Have you informed the registrar of the Court regarding the missing bank account?

    PROBATE AND ADMINISTRATION ACT 1898 - SECT 81A
    Disclosure of assets and liabilities of deceased
    81A Disclosure of assets and liabilities of deceased
    (1) A person who applies for a grant of probate or administration in respect of the estate of a person who dies on or after 31 December 1981 shall, in accordance with the rules of Court, disclose to the Court the assets and liabilities of the deceased.
    (2) An executor, administrator or trustee of the estate of a person who dies on or after 31 December 1981 shall, in accordance with the rules of Court, disclose to the Court any assets and liabilities of the deceased which have not previously been disclosed to the Court.



    Kind regards






     
  3. Anne O'Brien

    Anne O'Brien Member

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    Hi James,

    Thanks so much for your informative response, yes I did sign a Form to renounce. There was an inventory supplied to the court, where Mum's 'main account' was not included, only an account with $2,000 in her name only. The main Credit Union A/c was in my Mother's name & my sister in law's, my brother & her put herself as an "Owner" (these days a Trustee, so I am told) this was done by stealth as she was supposed only to be a "Signatory", for shopping, bill payments, trips to doctors etc.


    The Credit Union supplied a letter of Mum's a/c to Estate Solicitor, which showed no balance on the "main a/c" due to the fact that it was owned by two & was omitted due to privacy of remaining "Owner" as I confirmed with Credit Union. So the Estate Solicitor took it on himself to assume there was no balance in Mum's main a/c, very convenient for the 'Executor' don't think he was asked, but who knows.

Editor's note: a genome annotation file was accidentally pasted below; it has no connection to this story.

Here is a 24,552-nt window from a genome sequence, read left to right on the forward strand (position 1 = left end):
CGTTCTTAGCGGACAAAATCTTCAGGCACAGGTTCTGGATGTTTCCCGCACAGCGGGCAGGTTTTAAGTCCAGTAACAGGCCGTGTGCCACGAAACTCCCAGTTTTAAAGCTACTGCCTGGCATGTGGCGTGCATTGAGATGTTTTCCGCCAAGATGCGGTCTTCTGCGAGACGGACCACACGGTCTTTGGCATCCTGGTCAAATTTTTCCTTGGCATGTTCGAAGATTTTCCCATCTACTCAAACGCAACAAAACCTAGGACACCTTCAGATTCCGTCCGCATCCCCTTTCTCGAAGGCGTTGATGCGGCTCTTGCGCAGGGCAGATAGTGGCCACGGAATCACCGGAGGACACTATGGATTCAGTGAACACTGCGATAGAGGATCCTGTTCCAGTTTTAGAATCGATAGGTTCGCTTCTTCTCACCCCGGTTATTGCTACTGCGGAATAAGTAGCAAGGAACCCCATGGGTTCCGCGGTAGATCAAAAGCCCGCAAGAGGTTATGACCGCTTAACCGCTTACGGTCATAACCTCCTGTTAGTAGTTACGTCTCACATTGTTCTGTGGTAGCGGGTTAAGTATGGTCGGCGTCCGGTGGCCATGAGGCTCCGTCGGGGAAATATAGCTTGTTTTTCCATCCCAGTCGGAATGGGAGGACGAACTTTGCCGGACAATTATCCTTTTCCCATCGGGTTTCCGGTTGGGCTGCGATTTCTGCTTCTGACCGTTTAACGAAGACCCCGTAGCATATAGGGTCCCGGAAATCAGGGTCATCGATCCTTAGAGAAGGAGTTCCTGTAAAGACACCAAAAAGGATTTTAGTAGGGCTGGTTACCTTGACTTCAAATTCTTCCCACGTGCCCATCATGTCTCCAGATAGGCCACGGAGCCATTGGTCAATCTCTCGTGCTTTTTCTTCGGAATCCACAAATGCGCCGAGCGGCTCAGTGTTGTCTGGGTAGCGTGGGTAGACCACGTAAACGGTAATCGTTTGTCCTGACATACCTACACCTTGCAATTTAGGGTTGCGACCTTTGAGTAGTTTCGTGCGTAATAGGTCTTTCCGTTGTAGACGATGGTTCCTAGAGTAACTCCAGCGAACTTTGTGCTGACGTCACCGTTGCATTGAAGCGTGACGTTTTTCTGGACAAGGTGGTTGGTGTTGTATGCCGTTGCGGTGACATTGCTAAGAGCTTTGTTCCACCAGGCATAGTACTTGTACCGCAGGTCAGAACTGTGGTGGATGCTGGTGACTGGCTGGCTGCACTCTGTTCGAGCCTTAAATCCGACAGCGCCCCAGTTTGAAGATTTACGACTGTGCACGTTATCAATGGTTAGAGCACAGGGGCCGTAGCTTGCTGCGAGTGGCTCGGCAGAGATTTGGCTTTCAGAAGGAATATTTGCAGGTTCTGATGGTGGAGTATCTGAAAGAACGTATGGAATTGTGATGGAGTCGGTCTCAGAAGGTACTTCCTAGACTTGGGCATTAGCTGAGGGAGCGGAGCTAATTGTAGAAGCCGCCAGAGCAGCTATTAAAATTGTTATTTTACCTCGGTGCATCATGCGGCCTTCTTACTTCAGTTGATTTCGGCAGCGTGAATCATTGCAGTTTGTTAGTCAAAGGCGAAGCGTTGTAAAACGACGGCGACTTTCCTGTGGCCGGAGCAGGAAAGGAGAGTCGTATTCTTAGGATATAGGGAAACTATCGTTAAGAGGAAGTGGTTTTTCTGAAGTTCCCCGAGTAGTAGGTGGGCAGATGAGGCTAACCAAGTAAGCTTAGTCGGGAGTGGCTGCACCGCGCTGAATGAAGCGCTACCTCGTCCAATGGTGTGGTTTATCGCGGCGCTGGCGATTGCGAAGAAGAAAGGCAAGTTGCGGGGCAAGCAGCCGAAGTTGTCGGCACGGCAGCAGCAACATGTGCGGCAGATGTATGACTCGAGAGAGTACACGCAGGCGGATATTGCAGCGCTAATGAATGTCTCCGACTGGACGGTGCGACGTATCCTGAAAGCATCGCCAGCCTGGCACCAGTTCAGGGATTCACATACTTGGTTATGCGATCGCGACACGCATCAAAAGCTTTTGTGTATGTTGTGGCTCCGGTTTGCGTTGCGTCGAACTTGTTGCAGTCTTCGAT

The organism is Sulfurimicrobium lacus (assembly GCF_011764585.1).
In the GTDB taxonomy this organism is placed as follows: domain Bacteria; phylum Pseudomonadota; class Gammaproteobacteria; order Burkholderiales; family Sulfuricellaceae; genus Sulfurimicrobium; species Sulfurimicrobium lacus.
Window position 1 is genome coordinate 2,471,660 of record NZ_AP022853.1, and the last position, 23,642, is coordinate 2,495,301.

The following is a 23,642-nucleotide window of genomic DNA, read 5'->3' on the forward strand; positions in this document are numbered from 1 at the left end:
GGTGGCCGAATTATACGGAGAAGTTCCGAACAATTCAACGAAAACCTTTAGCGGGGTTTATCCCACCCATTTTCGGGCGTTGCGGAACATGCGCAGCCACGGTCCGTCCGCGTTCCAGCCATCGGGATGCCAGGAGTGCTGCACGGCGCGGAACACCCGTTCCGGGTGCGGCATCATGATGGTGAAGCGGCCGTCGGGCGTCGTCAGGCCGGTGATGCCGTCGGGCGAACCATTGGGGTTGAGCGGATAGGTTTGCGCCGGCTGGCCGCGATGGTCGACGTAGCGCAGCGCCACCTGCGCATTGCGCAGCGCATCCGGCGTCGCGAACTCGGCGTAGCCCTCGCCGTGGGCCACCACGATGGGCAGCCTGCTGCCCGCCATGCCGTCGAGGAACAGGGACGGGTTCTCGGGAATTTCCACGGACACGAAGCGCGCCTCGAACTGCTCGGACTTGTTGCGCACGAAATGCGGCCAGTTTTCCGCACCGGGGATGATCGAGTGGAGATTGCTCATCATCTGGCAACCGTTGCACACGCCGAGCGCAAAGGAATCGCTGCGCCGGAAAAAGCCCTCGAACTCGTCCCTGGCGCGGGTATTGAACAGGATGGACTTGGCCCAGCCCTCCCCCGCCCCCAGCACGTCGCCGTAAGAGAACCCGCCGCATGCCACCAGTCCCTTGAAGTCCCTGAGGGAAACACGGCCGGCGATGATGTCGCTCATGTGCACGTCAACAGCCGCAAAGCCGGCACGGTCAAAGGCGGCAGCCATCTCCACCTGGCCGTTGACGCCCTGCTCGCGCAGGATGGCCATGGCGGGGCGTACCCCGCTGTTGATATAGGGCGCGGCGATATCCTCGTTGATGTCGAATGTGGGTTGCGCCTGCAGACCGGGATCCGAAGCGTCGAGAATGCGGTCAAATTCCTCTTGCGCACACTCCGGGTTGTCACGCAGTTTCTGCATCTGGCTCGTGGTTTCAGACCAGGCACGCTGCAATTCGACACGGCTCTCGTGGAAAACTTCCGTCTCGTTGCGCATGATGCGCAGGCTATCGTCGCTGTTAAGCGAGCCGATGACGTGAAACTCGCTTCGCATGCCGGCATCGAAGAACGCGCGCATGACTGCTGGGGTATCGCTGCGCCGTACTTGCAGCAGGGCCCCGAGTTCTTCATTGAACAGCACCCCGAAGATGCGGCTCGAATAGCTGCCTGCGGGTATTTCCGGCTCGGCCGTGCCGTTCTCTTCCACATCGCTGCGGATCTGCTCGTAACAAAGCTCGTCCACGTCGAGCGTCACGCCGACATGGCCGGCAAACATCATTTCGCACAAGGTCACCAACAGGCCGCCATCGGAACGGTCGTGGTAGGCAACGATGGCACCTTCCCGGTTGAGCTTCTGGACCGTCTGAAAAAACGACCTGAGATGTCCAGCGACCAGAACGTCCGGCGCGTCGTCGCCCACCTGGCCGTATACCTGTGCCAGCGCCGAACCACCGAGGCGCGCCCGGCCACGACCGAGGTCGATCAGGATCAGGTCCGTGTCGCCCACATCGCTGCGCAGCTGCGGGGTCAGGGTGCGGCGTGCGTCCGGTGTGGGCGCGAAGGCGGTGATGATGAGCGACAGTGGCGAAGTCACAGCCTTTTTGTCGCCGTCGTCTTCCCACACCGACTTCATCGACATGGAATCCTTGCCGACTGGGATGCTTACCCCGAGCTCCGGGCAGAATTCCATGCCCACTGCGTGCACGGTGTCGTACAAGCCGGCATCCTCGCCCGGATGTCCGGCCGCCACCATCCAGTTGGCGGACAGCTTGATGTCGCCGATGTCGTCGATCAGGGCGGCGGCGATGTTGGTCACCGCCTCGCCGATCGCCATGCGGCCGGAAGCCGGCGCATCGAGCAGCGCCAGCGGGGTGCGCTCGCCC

I was not aware I could approach the "Registrar of the Court" re the missing account, I just felt I had no rights at all. The balance of the account at death was approx. $15,000 after funeral payment, it should have been $150,000 at least....


    Kind regards
     
  4. James D. Ford - Solicitor

    James D. Ford - Solicitor Well-Known Member

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    Hi Anne

    There are in my view, at least two separate legal matters here....

    1. Potential abuse of power by EPOA prior to your mother passing away... using circa $135k for own benefit;

    2. Failure to disclose all assets of the deceased to the Court... though, the Bank Statement was provided... so this could be a complex legal argument... however, my preliminary opinion, in that as it was a joint account... the other holders might have automatically gained the legal right to the money upon the death of the other joint account holders.. and the money might not have formed part of the estate.

    This would then change the first matter to the following:

    1. Potential abuse of power by EPOA (EPOA = Enduring Power of Attorney) if this was the case, to create a joint account... for their own benefit, effectively gaining $150k, in the process.

    This then creates a FACTUAL question, regarding the timing and circumstances of the creation of the JOINT ACCOUNT.

    Was the joint bank account created with the informed consent of your mother? or done behind her back?

    Kind regards